2. I have read all three of The Hunger Games. I read them last year. And I also own them all. Now there my favorite series right. But the Bibles always been the best!!!!! I do like the characters quite a lot but there are many choicies I probably we not have made. Although I’ve never played such a horrific and disgusting game such as The bloody gory Hunger Games. So if it where to save my life maybe. But I would hope I would do the Christ like thing and trust in the Lord and pray there to be another way out. I would recommend reading the last two but don’t fall into my opinion if you don’t care for them. Oh yeah! I finished Out of the Silent Planet by C.S. Lewis. It was okay but it was extremely confusing at times!

    • Yes, personally I would love to read a fanfiction about a Christian sent to the Hunger Games and how faith in Christ would change their reactions to the Games. That would be interesting! 🙂

      I’m glad you enjoyed “Out of the Silent Planet”; I’ll bring the next book for you at church. 🙂 The Space Trilogy is definitely confusing. I found it easier to understand the second time I read it.

      • Ooh! I should write that…

        I, too, found the Space trilogy confusing…I think I have it figured out, for the most part. All but the last one…

  3. Right now I’m in the middle of two books so could borrow it another time.
    I just have to finishe some of these books before I get another and I don’t want it to get lost because I can’t read it yet! Thanks! See you tommrow. 🙂 but trust me I can’t wait to read the next one!!

  4. With all this take about The Hunger Games here is The Hunger Games for Christians! I do know Evan Agler and I was talking to hime resently. He’s the author of Swipe. I do encourage you to read it. Just look it up on google or go to his website.
    I only know Evan Angler throught cyberspace or other wise email.

    • I am interested to read “Swipe” at some point.

      Personally, though (and this is more a critique of “Swipe’s” publishers and reviewers than its author) I dislike it when people market books as “the ‘Christian’ alternative to XYZ”. If XYZ is truly antithetical to Christian thought, Christians shouldn’t be trying to emulate it. If it is NOT antithetical to Christianity, why do we need an alternative? Do we need some second-class version of a first-class book just because it’s more “Christian” than the original? (I saw a very sorry “alternative to Harry Potter” once – and I didn’t even LIKE Harry Potter at the time, but this “alternative” looked laughably awful.) Do we need our own “Christian” versions of popular culture, so we can have our own “cool” thing to read? …It just bugs me sometimes. Sorry, random rant over. 🙂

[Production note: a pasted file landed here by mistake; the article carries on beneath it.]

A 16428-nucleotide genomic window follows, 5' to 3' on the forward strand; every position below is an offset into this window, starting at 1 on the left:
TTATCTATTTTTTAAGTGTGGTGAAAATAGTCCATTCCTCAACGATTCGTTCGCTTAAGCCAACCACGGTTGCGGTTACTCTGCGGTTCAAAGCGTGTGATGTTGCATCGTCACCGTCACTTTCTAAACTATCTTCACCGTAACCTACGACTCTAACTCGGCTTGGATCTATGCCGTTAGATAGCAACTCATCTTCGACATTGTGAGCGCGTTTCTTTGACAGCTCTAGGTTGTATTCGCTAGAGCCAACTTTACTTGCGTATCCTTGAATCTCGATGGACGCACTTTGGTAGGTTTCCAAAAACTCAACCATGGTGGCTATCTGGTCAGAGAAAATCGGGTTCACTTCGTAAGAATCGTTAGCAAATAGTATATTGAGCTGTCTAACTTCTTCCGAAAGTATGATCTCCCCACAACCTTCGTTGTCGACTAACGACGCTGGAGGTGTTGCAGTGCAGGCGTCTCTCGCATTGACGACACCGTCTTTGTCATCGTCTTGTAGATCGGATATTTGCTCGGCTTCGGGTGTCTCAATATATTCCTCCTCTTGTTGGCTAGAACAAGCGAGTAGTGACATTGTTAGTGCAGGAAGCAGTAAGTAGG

• That’s totally fine Bethany! I agree to wait your saying. I just really thought it was interesting cause if you read Revelation 13: 16 and 17 its almost a perfect match. And my favorite part is that he has no swearing or sexually content or even a hint which I’m very happy about because much of today’s books do. And in the second books synapses it says these which made me go insanely crazy ” Can the gentle words Logan has found in a tattered………(Jordan) 🙂 Here it comes…….band BIBLE really stand against the strongest military the World has ever know!!!! Then it talks about him having to act though Faith alone. Sorry I’m ranting so much about the book series. It’s just it very rare to have something like this. 🙂

        • No problem about your ranting! 😀 Regarding Kindle lending, I believe this is possible, but you would have to research how to do it. I think some books can be lent and others can’t, so you’d need to check to make sure it’s a lendable book. I’d like to read it sometime if you can loan it to me! 🙂

  5. It also taks about opening people’s eyes to Christianity !!! Do you know if you can lend kindle books? I own it on the knidle so if you ever wanted to borrow it…..